UNEP Press Release
For Information only
Not an official record
Jointly issued by UNEP and Habitat

Assessment of the Environmental Impact
of the Balkans Conflict on the river Danube

Balkans Task Force Danube Mission Starts work in Yugoslavia

BELGRADE, 23 August 1999. With the aim to assess the environmental impact of the Balkans conflict on the Danube river, a team of nine international experts from the joint United Nations Environment Programme (UNEP)/UN Centre for Human Settlements (Habitat) Balkans Task Force (BTF) started their work here today. This, the third BTF mission to the region, is one part of an independent scientific and technical assessment of the environmental and human settlement impact of the Balkans conflict.

The current mission is organised in cooperation with the Vienna-based International Commission on the Protection of the Danube River (ICPDR), and the ICPDR Executive Secretary, Joachim Bendow has accompanied the BTF Chairman, Pekka Haavisto, in meetings here today with the Yugoslav authorities.

Over the next four days, the BTF scientists – from the Czech Republic, Hungary, France, Germany, Romania, Russia, Slovakia and Sweden - will visit potential pollution "hot-spots" up and down-stream of the Novi-Sad oil refinery, Pancevo industrial complex and a tributary near the Zastava car factory in Kragujevac. The team will also visit the Iron Gates dam on the border between Yugoslavia and Romania. Here, the Djerdap reservoir holds extensive layers of sediment that can absorb organic matter, and toxic and hazardous waste possibly carried down the river Danube. In this regard, samples taken here might reveal what Pekka Haavisto calls an "environmental history of the war."

In an effort to assess the environmental health of the Danube before and after the conflict, the scientists will collect sediment and water samples. They will also measure the accumulation of pollutants like polychlorinated biphenyls (PCBs) in living mussels, in order to get a picture of the possible toxic releases to the Danube in the hours immediately after the damage to industrial facilities. After the mission, which ends Saturday, the samples will be sent to independent laboratories for detailed analysis.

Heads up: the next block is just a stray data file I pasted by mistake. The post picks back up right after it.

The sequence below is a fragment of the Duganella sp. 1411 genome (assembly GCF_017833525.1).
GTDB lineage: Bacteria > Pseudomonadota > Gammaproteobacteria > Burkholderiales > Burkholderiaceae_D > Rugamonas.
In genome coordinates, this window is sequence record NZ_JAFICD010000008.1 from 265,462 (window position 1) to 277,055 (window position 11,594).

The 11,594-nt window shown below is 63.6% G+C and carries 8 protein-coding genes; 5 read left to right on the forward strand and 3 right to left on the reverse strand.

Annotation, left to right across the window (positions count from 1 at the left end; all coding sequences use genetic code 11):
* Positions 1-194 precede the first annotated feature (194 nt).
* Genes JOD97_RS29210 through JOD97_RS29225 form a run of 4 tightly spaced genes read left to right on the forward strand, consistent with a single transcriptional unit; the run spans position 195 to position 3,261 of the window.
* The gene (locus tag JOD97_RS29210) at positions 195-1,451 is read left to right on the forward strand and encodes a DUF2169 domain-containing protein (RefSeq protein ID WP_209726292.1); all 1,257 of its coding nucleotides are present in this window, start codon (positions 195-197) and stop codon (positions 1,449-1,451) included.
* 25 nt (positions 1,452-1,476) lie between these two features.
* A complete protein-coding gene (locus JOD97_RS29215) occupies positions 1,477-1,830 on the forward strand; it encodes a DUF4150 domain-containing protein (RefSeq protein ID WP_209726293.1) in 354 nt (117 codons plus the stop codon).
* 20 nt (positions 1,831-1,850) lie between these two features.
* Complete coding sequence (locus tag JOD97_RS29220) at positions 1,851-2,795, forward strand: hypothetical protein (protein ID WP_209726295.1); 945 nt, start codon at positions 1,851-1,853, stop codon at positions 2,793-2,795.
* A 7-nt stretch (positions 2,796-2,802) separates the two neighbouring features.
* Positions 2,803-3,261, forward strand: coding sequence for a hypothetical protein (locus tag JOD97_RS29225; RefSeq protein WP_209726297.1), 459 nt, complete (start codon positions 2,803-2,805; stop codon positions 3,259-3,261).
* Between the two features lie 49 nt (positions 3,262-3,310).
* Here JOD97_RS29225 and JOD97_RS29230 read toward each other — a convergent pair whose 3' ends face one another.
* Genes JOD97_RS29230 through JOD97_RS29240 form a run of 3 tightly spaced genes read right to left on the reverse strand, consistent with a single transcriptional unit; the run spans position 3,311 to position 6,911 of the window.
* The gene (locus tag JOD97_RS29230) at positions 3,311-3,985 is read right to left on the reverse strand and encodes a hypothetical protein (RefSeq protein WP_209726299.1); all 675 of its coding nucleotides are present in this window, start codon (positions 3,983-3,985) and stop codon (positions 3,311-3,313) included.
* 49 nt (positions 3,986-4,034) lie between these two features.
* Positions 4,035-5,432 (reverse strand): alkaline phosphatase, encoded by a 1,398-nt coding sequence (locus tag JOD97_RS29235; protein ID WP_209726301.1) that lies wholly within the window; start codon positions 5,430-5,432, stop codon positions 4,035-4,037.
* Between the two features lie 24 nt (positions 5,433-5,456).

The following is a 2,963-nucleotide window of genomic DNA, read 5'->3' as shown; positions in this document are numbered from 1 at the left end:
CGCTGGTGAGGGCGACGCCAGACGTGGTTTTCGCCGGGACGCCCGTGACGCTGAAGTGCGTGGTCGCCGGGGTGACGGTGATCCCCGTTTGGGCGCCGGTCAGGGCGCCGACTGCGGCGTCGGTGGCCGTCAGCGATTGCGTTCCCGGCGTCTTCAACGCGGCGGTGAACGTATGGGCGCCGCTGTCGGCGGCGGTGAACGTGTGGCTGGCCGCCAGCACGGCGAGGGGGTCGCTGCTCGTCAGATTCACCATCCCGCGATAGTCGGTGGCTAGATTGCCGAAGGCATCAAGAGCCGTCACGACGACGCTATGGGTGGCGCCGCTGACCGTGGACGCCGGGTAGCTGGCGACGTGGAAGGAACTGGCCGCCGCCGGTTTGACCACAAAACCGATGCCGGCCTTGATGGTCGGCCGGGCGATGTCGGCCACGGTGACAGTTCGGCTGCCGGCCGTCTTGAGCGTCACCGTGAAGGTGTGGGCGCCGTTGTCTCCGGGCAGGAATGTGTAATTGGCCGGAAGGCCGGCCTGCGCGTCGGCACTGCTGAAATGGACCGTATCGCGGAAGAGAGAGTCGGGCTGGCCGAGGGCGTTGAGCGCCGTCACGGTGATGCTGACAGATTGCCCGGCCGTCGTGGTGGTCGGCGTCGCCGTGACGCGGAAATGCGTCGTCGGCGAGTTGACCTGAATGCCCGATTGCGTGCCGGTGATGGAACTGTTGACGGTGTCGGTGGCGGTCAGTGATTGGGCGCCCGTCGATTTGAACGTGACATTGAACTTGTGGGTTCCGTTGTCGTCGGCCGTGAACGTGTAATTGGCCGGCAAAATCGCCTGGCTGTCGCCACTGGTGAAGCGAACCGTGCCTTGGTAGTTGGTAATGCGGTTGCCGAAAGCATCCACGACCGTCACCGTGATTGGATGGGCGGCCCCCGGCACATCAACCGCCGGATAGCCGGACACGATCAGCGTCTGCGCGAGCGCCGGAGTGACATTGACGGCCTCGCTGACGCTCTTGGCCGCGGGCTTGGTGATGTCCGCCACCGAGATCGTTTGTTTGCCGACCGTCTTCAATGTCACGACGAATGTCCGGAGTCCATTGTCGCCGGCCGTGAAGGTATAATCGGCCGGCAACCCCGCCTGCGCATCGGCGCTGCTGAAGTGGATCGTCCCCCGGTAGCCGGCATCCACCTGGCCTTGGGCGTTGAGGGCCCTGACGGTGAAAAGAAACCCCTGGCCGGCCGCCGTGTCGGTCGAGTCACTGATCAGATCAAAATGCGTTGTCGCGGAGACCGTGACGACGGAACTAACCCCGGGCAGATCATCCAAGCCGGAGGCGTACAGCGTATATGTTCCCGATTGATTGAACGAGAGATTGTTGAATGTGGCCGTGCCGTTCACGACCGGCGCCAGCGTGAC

From 18-27 July, a BTF team of international experts visited the FRY to assess the environmental damage caused by the conflict at selected industrial sites. A second BTF team, based in Pristina, is currently working in close cooperation with the UN Mission in Kosovo (UNMIK) on issues of urban management and rehabilitation, housing law, property registration and environmental management.

A fourth BTF mission will begin work next month on an assessment of impacts on the region’s biological diversity. Finally, an inter-agency group involving UNEP, WHO, IAEA (the International Atomic Energy Agency) and the Swedish Radiation Institute began work on 3 August to look into the issue of depleted uranium. This group, working from Geneva under the BTF umbrella, is collecting and collating information from a variety of sources and a decision will be taken in earlier September on future BTF activity in this area.

A final report on the work of the BTF - which will contain both the scientific findings and some practical proposals of what could be done by other relevant UN agencies - will be submitted to the Secretary-General of the United Nations in late September/early October.

The BTF was established by the head of UNEP and Habitat, UN Under-Secretary-General, Klaus Toepfer, in May 1999 to assess the environmental and human settlements impacts of the Balkans conflict. The latest information on the work of the BTF can be accessed from the World-Wide-Web at http://www.grid.unep.ch/btf - the site contains detailed situation reports, maps and other materials. http://www.grid.unep.ch/btf

For more information contact: Robert Bisset, Office of the UNEP Spokesman and BTF press officer (in Belgrade, until 28 August, c/o the Hyatt Regency Hotel on telephone (381-11) 311 1234, Fax: 311- 2234), mobile: +41-79-206-3720, email: robert.bisset@unep.org
UNEP News Release 1999/BTF

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